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Who pays for hospice care at home?

Written by Haines Eason
 about the author
6 minute readLast updated April 17, 2023
Reviewed by Todd AustinTodd Austin is a 40 under 40 winner and healthcare expert with deep experience in sales, marketing, and operations. He is a sought-after speaker and innovative thinker in health care who is passionate about delivering resonant messages, growing businesses, and helping others achieve their potential. He heads Home Care Pulse, a leading home care agency software solution.

If your loved one has aged in place and is facing their final days due to a terminal condition, how do you plan for — and pay for — care that will keep them comfortable and ease their passing? For those on Medicare or Medicaid, the cost of end-of-life care, called hospice care, is typically completely covered. For those not on these federal insurance plans, private insurance or a health maintenance organization (HMO) are good options. Read on to learn everything you need to know about paying for in-home hospice care.

Key Takeaways

  1. Hospice care is end-of-life comfort care that aims to preserve a patient’s dignity. It involves a collaborative plan among the patient, their family, and their care team.
  2. Many Americans have affordable access to hospice care and multiple ways to pay. Medicare, Medicaid, private health insurance, and other options cover this essential service.
  3. Most hospice organizations employ financial specialists. These individuals can walk your family through payment options.
  4. Some hospice organizations have a social worker on staff. This person should be able to either complement a financial specialist’s expertise or fill that role, too.

What is hospice care?

Hospice is end-of-life comfort care — care that focuses on minimizing or preventing a terminal patient’s pain and discomfort so they can transition in dignity with as much ease as possible. This care can be provided in a community setting or in the comfort of one’s home.
According to Medicare.gov, hospice is life-affirming care that does not hasten death. It is also typically a family and health-team event — the patient, their family, and their care providers coordinate to ensure all medical and personal needs are met through the patient’s last days.[01]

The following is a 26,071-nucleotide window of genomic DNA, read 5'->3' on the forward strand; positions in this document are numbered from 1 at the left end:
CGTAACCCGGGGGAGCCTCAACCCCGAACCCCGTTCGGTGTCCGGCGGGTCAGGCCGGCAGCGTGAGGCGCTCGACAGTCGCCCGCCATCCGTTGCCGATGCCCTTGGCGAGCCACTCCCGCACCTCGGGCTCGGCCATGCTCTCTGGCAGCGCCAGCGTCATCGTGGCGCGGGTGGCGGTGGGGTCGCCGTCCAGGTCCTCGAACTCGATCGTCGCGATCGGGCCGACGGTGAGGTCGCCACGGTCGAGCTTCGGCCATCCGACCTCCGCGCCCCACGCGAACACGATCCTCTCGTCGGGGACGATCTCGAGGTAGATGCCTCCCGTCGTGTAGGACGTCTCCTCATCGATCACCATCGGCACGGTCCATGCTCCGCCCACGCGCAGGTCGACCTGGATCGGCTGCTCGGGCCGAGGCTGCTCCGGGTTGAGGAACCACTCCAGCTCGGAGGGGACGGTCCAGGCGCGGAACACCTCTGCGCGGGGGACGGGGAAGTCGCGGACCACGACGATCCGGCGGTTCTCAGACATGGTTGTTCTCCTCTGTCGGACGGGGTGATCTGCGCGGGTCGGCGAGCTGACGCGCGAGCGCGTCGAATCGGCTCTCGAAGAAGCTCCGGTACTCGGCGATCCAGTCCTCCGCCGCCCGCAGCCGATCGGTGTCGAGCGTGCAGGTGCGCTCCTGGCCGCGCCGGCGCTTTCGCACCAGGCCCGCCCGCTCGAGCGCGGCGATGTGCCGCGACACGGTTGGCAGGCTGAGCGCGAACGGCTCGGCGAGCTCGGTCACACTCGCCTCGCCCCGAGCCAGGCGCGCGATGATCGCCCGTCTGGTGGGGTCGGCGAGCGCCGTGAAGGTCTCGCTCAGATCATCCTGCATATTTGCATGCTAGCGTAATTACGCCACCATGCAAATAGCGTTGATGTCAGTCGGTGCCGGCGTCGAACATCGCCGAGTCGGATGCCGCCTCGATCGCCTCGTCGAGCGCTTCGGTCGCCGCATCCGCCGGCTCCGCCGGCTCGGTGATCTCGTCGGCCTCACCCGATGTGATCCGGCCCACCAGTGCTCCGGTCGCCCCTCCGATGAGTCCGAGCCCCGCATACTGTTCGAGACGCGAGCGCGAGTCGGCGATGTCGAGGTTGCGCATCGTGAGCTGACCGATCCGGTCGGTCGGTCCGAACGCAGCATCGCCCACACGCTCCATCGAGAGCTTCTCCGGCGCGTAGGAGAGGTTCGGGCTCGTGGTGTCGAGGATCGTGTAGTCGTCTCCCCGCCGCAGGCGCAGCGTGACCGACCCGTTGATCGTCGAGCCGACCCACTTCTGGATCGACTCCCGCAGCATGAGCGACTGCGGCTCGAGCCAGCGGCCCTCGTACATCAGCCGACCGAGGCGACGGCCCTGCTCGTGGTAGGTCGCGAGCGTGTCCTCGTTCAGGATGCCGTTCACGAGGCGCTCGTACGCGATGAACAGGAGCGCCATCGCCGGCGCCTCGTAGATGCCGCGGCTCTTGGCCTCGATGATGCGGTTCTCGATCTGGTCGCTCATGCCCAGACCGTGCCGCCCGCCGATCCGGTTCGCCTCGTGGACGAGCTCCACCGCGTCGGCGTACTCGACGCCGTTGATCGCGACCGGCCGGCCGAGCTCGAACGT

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How does my loved one obtain hospice care?

The choice to begin hospice care is not an easy one. And it should begin with a conversation between the patient and their family. Once a family is agreed, the patient’s primary care physician should be consulted. To receive hospice care, a physician must sign off that your loved one has six months or less to live.
After a physician signs off, it is wise to ask them for recommendations of hospice providers. Ask your friends and family, too. Once you have a list of providers, contact and assess each. You may need to do this on your loved one’s behalf.
Once you have selected a provider and they have agreed to admit your loved one, the provider admits your loved one and your loved one begins receiving the care they need.[02]

Paying for in-home hospice care with Medicare and Medicaid

Individuals on Medicare, the federal health insurance plan for individuals over 65, or Medicaid, federal and state insurance for low-income individuals, can expect their hospice needs to be completely covered. Those on these insurance plans should feel no pressure to put off this end-of-life care due to financial reasons.

Guidance on receiving hospice care through Medicare

To qualify for Medicare-funded hospice care, the following must happen:
  • As noted above, both a hospice doctor and primary care physician must certify your loved one is terminally ill and has a life expectancy of six months or less.
  • Your loved one must acknowledge and accept that they will receive care to make them comfortable, not care to cure their terminal medical condition.
  • Your loved one must sign a document showing they’ve elected this care over other possible treatments.[03]
Lastly, your loved one must choose to receive care from a hospice provider that is approved by Medicare.
Costs associated with Medicare-funded hospice care
Individuals on Medicare do not have out-of-pocket costs for hospice care at home. Your loved one will pay a copay of up to $5 for drugs that manage pain and other symptoms. Beyond this, your loved one may also have to pay 5% of the cost of inpatient respite care at a hospice facility (if your loved one uses that service). Additionally, if your loved one seeks care in a skilled nursing facility or other residence, the cost of room and board may not be covered.[03]
Additional guidance